Sabrina Fox: Private debt is on the verge of a seismic shift in how it views ESG

The executive advisor of the European Leveraged Finance Association says more private debt funds will incorporate an ESG policy from top to bottom into their businesses.

Sabrina Fox

What are the biggest challenges for debt funds?

The challenge for private debt is quite similar to the challenge for other types of debt in leveraged finance, which is how to effectively obtain information on a company’s ESG profile, particularly with covid’s quite significant impact on due diligence.

A lot of companies are early in their ESG journey and do not know exactly what investors are looking for, so education is needed. That’s what our ESG initiative is based on: we know investors need to get disclosure to do this analysis; we know ESG means different things to different people; and we know from companies that they are willing to help investors, they just need to understand what they should be disclosing. That must be sector-focused, because every sector is different.

The other challenge is being able to impact the trajectory that a company is taking, because we are not yet at a point where we see standard industry KPIs on ESG that will support green loans and impact financing.

What ESG initiatives is ELFA currently working on?

Our focus is on improving information flows in ESG, and we have been engaging with different stakeholders to make sure investors are getting the information they need. Private equity has been very willing to engage, and they understand that they are often the gatekeepers of that information. Even the interests of the broader lending group tend to be well aligned, because everyone wants to alleviate downside risk and help companies achieve better outcomes. What we need in ESG disclosure is revolution, not evolution. Usually disclosure is slow to respond to new developments, but we need it to move much faster. We need to bring hearts and minds together and agree what ESG means in different sectors – what we are looking to achieve on a sector-by-sector basis is the publication of ESG disclosure checklists for companies, which can be presented to all potential investors at the outset. We are seeking buy-in from all the stakeholders involved: private equity, private debt, law firms, arrangers, credit rating agencies and so on.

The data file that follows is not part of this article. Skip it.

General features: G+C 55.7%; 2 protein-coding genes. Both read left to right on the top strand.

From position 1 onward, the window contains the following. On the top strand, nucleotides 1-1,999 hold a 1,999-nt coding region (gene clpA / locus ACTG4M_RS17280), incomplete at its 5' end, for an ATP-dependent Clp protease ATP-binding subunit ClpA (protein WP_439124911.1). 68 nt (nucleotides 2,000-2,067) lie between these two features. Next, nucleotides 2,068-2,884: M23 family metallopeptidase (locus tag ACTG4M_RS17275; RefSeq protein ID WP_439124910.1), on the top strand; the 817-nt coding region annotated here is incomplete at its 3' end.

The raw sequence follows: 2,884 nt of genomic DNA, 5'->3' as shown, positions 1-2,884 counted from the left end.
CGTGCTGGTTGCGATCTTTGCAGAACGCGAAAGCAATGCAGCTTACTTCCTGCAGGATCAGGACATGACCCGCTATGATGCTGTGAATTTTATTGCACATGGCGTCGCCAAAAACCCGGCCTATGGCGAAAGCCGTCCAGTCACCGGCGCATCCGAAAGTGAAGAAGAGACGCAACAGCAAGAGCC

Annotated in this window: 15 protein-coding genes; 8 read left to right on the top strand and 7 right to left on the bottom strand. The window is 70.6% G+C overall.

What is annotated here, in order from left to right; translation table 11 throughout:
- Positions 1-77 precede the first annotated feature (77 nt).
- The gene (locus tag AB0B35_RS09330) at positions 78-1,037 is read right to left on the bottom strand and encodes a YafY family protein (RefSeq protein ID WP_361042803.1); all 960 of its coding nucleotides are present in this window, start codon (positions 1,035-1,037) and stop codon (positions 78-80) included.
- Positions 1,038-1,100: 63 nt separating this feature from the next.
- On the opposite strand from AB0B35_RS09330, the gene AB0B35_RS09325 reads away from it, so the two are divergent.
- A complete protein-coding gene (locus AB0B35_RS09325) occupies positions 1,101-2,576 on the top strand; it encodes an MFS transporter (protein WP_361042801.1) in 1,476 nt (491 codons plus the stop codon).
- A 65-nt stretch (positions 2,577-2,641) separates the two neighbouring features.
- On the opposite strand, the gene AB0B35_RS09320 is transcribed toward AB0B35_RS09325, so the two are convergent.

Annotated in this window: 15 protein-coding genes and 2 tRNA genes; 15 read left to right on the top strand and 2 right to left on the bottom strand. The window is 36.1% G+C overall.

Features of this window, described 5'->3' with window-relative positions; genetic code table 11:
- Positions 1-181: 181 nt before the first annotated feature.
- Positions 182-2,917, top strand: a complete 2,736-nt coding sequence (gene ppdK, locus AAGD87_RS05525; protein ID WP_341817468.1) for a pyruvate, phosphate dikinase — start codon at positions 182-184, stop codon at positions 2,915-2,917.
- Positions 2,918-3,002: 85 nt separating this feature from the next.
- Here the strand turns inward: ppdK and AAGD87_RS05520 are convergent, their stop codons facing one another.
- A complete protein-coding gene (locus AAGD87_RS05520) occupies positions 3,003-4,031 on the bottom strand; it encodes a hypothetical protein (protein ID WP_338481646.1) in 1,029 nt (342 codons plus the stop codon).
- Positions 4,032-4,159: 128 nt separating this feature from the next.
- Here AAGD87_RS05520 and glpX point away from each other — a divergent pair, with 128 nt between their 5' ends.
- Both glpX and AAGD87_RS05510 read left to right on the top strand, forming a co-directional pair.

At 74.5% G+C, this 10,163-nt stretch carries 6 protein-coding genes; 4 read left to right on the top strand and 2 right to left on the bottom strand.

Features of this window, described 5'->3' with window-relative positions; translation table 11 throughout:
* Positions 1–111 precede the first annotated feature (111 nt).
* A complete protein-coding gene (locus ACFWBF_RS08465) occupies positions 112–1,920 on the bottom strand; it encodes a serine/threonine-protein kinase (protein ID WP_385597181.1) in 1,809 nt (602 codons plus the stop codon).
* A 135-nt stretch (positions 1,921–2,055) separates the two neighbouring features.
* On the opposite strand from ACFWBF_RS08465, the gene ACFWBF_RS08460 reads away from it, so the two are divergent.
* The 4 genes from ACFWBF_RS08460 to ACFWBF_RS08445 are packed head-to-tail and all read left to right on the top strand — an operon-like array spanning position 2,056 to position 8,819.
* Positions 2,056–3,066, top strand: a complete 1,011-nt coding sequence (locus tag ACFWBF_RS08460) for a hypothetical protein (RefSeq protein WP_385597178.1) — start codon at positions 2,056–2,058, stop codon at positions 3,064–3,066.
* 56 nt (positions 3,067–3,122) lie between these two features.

What sort of innovation are you seeing in ESG?

There’s definitely appetite to incorporate more ESG-type KPIs into loans, which is when you start moving towards blended sustainable finance products, but it is still bespoke. Private debt is renowned for being able to move quickly and offer nimble financing solutions. I’m not sure how much companies seeking sustainable finance are looking to private credit investors for that, or whether it is a different value proposition. We are seeing the first signs of convergence.

How do you expect ESG behaviours to evolve?

By next year, I think more private debt funds will have an ESG policy that they have incorporated from top to bottom into their businesses. That is what is starting to happen: a seismic shift towards thinking about philosophies, values and how those translate into ESG policies. By next year, those conversations will have been fleshed out.